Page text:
An African penguin who became a wildlife celebrity after being rescued from an oil slick has been spotted for the first time in almost four years.
The metal band attached to Peter's flipper gave him away
Peter the penguin's progress was monitored via a satellite tracking device when he was released back into the wild after the spill in June 2000.
Scientists charted his 800km (500-mile) swim back to his Robben Island nesting ground, but were unable to find him.
The mystery was solved when penguin watchers saw him lazing on the rocks.
British physicist Peter Barham, who is working on a project for environmental charity Earthwatch, identified Peter by the number on a metal band attached to his flipper.
Earthwatch spokeswoman Natalie Pritchard told BBC News Online: "Peter has been very clever at keeping undercover. They thought they would never see him again."
Peter became the world's best-known African penguin after a ship carrying 1,400 tonnes of oil sank off the Cape Town coast in June 2000.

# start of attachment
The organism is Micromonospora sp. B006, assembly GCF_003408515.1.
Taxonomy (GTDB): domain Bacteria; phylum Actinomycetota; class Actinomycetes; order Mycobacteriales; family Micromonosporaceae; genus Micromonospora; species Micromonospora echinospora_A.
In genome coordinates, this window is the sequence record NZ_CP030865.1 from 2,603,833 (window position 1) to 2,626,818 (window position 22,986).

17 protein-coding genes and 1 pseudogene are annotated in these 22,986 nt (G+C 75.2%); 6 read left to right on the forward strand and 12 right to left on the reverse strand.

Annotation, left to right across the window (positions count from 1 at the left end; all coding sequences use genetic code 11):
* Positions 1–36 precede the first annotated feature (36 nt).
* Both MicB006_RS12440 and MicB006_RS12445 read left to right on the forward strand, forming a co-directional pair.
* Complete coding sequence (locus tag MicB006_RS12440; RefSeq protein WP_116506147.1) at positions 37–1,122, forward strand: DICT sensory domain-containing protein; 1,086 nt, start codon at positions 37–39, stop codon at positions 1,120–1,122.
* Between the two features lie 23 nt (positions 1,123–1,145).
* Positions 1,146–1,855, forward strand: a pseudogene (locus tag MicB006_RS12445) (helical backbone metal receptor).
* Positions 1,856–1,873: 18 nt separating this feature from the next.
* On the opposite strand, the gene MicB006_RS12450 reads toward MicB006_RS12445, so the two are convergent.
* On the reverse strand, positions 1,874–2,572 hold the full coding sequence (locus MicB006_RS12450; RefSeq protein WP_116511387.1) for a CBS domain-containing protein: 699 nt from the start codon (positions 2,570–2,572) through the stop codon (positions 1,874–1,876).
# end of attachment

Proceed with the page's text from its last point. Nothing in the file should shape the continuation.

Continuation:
Oil leaking from the wreck of the Treasure threatened the penguin colonies at Robben and Dassen Islands, which are home to more than 40,000 of the birds - roughly 40% of the world's African penguin population.
But they were saved by environmentalists who removed them from the islands, cleaned them up and took them to Port Elizabeth, where they were released into the sea.
Peter was one of three penguins who were fitted with small satellite transmitters to track their progress back to Robben Island, and ornithologists all over the world were able to follow the epic journey through the internet.
Peter was the first to reach home, but no-one had managed to confirm his arrival with an actual sighting until now.
Earthwatch says that thanks to conservation programmes, the South African penguin population is 19% larger than it would otherwise have been.